Harold Kushner

Harold Samuel Kushner (born April 3, 1935) is a prominent American rabbi and author. He is a member of the Rabbinical Assembly of Conservative Judaism and served as the congregational rabbi of Temple Israel of Natick, in Natick, Massachusetts, for 24 years.[1] His 14 books include the best-sellers When Bad Things Happen to Good People and Living a Life That Matters: Resolving the Conflict Between Conscience and Success.

Harold Samuel Kushner
Harold Kushner.gif
Born (1935-04-03) April 3, 1935 (age 87)
Alma materColumbia University
OccupationRabbi, author
Notable work
When Bad Things Happen to Good People, When All You've Ever Wanted Isn't Enough


Born in Brooklyn, Kushner graduated from Columbia University in 1955 and later obtained his rabbinical ordination from the Jewish Theological Seminary (JTS) in 1960. The same institution awarded him a doctoral degree in 1972.[2] Kushner has also studied at the Hebrew University of Jerusalem, taught at Clark University and the Rabbinical School of the JTS, and received six honorary doctorates.

Congregational RabbiEdit

He served as the congregational rabbi of Temple Israel of Natick, in Natick, Massachusetts, for 24 years and belongs to the Rabbinical Assembly.


He is the author of a best selling book on the problem of evil, When Bad Things Happen to Good People. Written following the death of his son, Aaron, from the premature aging disease progeria, the book deals with questions about human suffering, God, omnipotence and theodicy. Aaron was born in 1963 and died in 1977; the book was published in 1981.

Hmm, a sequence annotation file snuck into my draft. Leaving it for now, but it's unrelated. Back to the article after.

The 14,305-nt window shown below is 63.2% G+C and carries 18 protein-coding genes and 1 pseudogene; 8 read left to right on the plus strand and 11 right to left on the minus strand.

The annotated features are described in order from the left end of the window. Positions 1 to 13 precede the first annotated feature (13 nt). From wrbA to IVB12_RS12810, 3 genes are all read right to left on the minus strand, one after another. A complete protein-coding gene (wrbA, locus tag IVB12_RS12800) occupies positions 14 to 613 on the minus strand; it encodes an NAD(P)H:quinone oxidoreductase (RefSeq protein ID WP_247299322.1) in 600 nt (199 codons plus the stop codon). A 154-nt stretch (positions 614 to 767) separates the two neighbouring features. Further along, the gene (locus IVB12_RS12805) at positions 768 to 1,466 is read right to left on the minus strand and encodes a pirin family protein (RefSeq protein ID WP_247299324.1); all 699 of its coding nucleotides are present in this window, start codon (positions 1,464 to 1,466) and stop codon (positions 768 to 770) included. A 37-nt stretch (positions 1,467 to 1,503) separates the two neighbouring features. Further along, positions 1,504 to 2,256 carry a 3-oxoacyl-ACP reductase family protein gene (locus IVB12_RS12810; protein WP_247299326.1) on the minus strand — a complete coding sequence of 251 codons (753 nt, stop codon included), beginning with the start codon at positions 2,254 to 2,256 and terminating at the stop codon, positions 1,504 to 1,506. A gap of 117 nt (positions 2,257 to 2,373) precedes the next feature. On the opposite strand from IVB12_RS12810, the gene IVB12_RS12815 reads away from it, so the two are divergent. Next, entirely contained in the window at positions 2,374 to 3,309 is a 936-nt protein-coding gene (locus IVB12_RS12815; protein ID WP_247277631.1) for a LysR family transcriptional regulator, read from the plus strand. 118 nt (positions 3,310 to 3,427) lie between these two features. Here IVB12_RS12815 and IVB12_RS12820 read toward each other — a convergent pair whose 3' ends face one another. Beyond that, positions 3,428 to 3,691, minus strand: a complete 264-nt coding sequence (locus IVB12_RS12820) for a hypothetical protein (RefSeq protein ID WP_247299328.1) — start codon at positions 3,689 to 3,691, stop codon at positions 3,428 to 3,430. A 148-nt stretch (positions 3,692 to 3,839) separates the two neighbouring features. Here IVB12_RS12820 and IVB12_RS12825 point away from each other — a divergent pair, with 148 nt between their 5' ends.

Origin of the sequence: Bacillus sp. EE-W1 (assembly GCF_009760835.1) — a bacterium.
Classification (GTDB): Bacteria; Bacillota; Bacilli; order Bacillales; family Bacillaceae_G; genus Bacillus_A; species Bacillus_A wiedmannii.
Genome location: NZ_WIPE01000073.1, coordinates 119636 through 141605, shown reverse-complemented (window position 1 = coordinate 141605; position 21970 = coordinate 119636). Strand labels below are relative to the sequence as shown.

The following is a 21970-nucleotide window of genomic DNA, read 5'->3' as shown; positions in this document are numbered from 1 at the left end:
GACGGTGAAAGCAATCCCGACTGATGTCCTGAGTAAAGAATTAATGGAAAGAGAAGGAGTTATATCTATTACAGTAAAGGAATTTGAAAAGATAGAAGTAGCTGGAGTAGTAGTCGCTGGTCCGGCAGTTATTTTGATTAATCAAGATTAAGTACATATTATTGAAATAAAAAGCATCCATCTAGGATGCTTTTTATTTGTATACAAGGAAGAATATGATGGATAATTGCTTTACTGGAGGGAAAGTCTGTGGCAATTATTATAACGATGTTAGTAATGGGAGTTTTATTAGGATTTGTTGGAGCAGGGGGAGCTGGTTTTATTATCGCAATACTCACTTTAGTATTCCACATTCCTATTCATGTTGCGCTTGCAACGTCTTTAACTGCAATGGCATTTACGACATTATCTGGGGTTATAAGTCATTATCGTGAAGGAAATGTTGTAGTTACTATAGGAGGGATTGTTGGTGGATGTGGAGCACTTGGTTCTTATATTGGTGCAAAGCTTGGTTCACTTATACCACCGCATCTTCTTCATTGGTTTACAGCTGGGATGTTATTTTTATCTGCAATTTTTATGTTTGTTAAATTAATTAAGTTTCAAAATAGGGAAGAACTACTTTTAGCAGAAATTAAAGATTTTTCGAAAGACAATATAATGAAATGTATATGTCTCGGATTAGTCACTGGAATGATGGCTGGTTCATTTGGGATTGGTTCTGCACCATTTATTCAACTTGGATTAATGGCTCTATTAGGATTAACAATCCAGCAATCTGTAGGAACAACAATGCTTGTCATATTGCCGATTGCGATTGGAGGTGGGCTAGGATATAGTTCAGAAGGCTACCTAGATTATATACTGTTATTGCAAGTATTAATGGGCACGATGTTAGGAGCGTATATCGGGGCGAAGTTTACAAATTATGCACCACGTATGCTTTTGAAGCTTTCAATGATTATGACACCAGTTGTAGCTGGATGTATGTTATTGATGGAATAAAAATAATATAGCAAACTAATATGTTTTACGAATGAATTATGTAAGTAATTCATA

Kushner has written a number of other popular theological books, such as How Good Do We Have to Be? (Dedicated to his grandson, Carl), To Life! and many others. In collaboration with the late Chaim Potok, Kushner co-edited Etz Hayim: A Torah Commentary, the new official Torah commentary of the Conservative movement, which was jointly published in 2001 by the Rabbinical Assembly and the Jewish Publication Society. His Living a Life That Matters became a best seller in the fall of 2001. Kushner's book, The Lord Is My Shepherd, was a meditation on the Twenty-Third Psalm released in 2003. Kushner also wrote a response to Simon Wiesenthal's question of forgiveness in the book The Sunflower: On the Possibilities and Limits of Forgiveness.

List of publicationsEdit



  1. ^ "Kushner, Harold S. 1935– - Dictionary definition of Kushner, Harold S. 1935– | Encyclopedia.com: FREE online dictionary". www.encyclopedia.com. Retrieved 2017-03-15.
  2. ^ Butchy, Laura. "Rabbi Harold Kushner '55 Reaches a Larger Congregation as a Writer". Columbia College Today. Retrieved August 12, 2020.

External linksEdit